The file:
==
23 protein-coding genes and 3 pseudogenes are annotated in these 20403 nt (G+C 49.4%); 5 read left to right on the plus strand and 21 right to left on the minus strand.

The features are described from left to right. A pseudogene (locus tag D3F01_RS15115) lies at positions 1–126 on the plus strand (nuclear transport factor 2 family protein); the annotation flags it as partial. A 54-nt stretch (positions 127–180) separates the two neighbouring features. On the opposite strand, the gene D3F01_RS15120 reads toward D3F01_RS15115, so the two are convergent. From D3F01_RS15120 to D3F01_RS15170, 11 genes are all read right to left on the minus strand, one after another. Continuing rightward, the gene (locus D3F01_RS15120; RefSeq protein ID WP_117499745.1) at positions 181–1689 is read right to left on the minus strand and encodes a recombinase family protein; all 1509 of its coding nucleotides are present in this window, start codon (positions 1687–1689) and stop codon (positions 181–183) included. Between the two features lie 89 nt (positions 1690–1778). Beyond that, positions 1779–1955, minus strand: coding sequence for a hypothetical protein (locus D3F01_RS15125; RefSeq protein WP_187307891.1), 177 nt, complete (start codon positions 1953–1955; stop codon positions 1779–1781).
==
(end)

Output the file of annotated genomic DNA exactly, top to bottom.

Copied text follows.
23 protein-coding genes and 3 pseudogenes are annotated in these 20403 nt (G+C 49.4%); 5 read left to right on the plus strand and 21 right to left on the minus strand.

The features are described from left to right. A pseudogene (locus tag D3F01_RS15115) lies at positions 1–126 on the plus strand (nuclear transport factor 2 family protein); the annotation flags it as partial. A 54-nt stretch (positions 127–180) separates the two neighbouring features. On the opposite strand, the gene D3F01_RS15120 reads toward D3F01_RS15115, so the two are convergent. From D3F01_RS15120 to D3F01_RS15170, 11 genes are all read right to left on the minus strand, one after another. Continuing rightward, the gene (locus D3F01_RS15120; RefSeq protein ID WP_117499745.1) at positions 181–1689 is read right to left on the minus strand and encodes a recombinase family protein; all 1509 of its coding nucleotides are present in this window, start codon (positions 1687–1689) and stop codon (positions 181–183) included. Between the two features lie 89 nt (positions 1690–1778). Beyond that, positions 1779–1955, minus strand: coding sequence for a hypothetical protein (locus D3F01_RS15125; RefSeq protein WP_187307891.1), 177 nt, complete (start codon positions 1953–1955; stop codon positions 1779–1781).